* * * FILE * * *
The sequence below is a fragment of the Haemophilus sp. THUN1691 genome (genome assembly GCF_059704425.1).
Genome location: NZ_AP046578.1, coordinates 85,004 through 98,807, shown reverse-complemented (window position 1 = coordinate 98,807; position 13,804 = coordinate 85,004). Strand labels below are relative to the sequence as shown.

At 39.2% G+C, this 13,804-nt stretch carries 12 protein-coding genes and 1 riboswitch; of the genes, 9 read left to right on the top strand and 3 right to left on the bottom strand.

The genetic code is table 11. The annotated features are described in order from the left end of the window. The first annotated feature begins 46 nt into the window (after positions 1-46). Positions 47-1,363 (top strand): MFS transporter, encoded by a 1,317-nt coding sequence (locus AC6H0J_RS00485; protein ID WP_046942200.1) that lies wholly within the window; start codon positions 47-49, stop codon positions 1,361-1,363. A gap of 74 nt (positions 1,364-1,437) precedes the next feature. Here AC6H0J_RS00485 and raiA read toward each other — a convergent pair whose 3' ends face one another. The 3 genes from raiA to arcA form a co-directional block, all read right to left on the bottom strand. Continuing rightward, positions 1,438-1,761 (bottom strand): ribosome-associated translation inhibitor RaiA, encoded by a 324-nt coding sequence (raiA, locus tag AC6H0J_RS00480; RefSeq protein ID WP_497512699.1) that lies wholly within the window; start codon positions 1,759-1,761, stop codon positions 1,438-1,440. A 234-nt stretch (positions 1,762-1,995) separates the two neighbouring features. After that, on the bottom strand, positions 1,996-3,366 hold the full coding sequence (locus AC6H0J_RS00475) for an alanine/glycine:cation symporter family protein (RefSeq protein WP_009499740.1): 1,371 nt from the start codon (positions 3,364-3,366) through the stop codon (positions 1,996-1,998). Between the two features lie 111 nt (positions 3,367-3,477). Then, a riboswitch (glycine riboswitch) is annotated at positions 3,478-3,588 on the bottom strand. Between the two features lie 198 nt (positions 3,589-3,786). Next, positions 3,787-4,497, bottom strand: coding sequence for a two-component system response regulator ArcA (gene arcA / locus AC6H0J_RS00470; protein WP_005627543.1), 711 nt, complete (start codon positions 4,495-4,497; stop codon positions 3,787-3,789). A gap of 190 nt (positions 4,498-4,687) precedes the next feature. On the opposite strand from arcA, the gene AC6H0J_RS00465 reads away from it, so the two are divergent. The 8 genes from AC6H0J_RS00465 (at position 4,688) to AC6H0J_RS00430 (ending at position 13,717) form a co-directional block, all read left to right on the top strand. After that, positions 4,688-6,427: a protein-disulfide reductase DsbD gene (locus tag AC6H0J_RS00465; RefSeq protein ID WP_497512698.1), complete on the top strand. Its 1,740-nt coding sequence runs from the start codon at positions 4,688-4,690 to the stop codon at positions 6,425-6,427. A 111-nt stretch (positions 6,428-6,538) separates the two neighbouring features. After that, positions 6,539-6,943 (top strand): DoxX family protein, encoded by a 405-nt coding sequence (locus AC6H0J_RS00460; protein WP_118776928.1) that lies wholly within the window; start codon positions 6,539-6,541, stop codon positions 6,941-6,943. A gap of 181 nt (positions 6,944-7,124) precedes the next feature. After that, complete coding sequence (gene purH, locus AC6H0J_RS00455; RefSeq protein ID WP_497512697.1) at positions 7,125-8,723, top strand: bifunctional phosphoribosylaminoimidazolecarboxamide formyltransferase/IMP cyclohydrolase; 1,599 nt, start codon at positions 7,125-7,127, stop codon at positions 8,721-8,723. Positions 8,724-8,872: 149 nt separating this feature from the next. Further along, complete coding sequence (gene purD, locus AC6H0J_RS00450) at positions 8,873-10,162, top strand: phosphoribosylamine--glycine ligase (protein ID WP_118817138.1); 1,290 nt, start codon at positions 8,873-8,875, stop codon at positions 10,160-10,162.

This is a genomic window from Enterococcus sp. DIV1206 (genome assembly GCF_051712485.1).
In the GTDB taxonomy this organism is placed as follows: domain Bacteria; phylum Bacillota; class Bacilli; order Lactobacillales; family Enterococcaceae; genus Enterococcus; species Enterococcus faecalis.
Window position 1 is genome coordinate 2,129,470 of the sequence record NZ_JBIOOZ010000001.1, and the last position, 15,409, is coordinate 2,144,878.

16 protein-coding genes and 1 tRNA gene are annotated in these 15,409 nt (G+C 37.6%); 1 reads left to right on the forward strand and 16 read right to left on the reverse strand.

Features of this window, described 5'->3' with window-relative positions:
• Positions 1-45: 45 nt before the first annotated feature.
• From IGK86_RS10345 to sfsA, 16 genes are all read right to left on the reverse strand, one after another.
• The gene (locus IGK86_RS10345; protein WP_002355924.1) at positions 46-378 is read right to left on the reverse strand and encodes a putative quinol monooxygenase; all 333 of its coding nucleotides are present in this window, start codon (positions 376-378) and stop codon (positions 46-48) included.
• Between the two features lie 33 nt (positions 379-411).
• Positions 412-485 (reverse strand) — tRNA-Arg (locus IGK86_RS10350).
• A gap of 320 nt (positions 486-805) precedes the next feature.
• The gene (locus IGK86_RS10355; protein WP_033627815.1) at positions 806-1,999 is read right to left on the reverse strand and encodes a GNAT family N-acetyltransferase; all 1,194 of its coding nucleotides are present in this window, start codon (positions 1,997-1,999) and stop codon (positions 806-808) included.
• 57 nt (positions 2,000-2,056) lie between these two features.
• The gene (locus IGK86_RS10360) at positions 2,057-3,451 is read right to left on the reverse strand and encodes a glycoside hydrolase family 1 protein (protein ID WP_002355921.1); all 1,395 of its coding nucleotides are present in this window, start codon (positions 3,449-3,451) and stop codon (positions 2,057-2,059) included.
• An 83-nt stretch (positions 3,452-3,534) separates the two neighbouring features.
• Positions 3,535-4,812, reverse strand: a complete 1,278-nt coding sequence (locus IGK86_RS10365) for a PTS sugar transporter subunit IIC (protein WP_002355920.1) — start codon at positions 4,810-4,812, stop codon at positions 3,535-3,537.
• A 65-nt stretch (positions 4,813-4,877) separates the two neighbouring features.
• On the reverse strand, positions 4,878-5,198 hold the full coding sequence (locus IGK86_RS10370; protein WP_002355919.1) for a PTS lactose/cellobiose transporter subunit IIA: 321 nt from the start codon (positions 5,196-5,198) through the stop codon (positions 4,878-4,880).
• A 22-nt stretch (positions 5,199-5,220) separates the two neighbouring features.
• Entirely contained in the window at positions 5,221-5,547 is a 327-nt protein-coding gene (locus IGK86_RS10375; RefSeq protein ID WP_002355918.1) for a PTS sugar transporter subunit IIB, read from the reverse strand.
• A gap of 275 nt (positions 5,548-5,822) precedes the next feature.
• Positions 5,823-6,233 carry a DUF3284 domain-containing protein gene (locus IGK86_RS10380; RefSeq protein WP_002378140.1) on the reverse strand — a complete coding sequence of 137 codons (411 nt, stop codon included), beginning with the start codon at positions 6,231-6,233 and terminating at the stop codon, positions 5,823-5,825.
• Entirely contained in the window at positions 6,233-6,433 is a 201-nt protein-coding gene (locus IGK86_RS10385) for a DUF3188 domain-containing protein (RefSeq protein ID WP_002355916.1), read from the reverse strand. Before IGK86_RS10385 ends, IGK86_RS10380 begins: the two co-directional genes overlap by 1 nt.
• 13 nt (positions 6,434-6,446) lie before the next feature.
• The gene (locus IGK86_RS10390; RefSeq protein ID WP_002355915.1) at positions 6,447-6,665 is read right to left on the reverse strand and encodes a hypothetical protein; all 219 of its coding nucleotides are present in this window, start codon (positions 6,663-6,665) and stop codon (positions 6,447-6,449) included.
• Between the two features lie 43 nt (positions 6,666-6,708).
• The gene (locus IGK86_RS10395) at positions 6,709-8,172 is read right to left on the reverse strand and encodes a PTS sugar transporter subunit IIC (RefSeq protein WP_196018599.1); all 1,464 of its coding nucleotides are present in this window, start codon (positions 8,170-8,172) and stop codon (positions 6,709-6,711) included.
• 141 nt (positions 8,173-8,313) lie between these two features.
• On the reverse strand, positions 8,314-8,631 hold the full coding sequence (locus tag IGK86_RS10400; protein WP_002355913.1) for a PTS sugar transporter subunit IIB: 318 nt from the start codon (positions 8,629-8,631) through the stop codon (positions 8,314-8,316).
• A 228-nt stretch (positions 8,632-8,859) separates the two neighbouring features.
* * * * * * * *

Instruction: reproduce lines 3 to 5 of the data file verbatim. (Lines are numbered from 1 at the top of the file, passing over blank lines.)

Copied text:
At 39.2% G+C, this 13,804-nt stretch carries 12 protein-coding genes and 1 riboswitch; of the genes, 9 read left to right on the top strand and 3 right to left on the bottom strand.

The genetic code is table 11. The annotated features are described in order from the left end of the window. The first annotated feature begins 46 nt into the window (after positions 1-46). Positions 47-1,363 (top strand): MFS transporter, encoded by a 1,317-nt coding sequence (locus AC6H0J_RS00485; protein ID WP_046942200.1) that lies wholly within the window; start codon positions 47-49, stop codon positions 1,361-1,363. A gap of 74 nt (positions 1,364-1,437) precedes the next feature. Here AC6H0J_RS00485 and raiA read toward each other — a convergent pair whose 3' ends face one another. The 3 genes from raiA to arcA form a co-directional block, all read right to left on the bottom strand. Continuing rightward, positions 1,438-1,761 (bottom strand): ribosome-associated translation inhibitor RaiA, encoded by a 324-nt coding sequence (raiA, locus tag AC6H0J_RS00480; RefSeq protein ID WP_497512699.1) that lies wholly within the window; start codon positions 1,759-1,761, stop codon positions 1,438-1,440. A 234-nt stretch (positions 1,762-1,995) separates the two neighbouring features. After that, on the bottom strand, positions 1,996-3,366 hold the full coding sequence (locus AC6H0J_RS00475) for an alanine/glycine:cation symporter family protein (RefSeq protein WP_009499740.1): 1,371 nt from the start codon (positions 3,364-3,366) through the stop codon (positions 1,996-1,998). Between the two features lie 111 nt (positions 3,367-3,477). Then, a riboswitch (glycine riboswitch) is annotated at positions 3,478-3,588 on the bottom strand. Between the two features lie 198 nt (positions 3,589-3,786). Next, positions 3,787-4,497, bottom strand: coding sequence for a two-component system response regulator ArcA (gene arcA / locus AC6H0J_RS00470; protein WP_005627543.1), 711 nt, complete (start codon positions 4,495-4,497; stop codon positions 3,787-3,789). A gap of 190 nt (positions 4,498-4,687) precedes the next feature. On the opposite strand from arcA, the gene AC6H0J_RS00465 reads away from it, so the two are divergent. The 8 genes from AC6H0J_RS00465 (at position 4,688) to AC6H0J_RS00430 (ending at position 13,717) form a co-directional block, all read left to right on the top strand. After that, positions 4,688-6,427: a protein-disulfide reductase DsbD gene (locus tag AC6H0J_RS00465; RefSeq protein ID WP_497512698.1), complete on the top strand. Its 1,740-nt coding sequence runs from the start codon at positions 4,688-4,690 to the stop codon at positions 6,425-6,427. A 111-nt stretch (positions 6,428-6,538) separates the two neighbouring features. After that, positions 6,539-6,943 (top strand): DoxX family protein, encoded by a 405-nt coding sequence (locus AC6H0J_RS00460; protein WP_118776928.1) that lies wholly within the window; start codon positions 6,539-6,541, stop codon positions 6,941-6,943. A gap of 181 nt (positions 6,944-7,124) precedes the next feature. After that, complete coding sequence (gene purH, locus AC6H0J_RS00455; RefSeq protein ID WP_497512697.1) at positions 7,125-8,723, top strand: bifunctional phosphoribosylaminoimidazolecarboxamide formyltransferase/IMP cyclohydrolase; 1,599 nt, start codon at positions 7,125-7,127, stop codon at positions 8,721-8,723. Positions 8,724-8,872: 149 nt separating this feature from the next. Further along, complete coding sequence (gene purD, locus AC6H0J_RS00450) at positions 8,873-10,162, top strand: phosphoribosylamine--glycine ligase (protein ID WP_118817138.1); 1,290 nt, start codon at positions 8,873-8,875, stop codon at positions 10,160-10,162.

This is a genomic window from Enterococcus sp. DIV1206 (genome assembly GCF_051712485.1).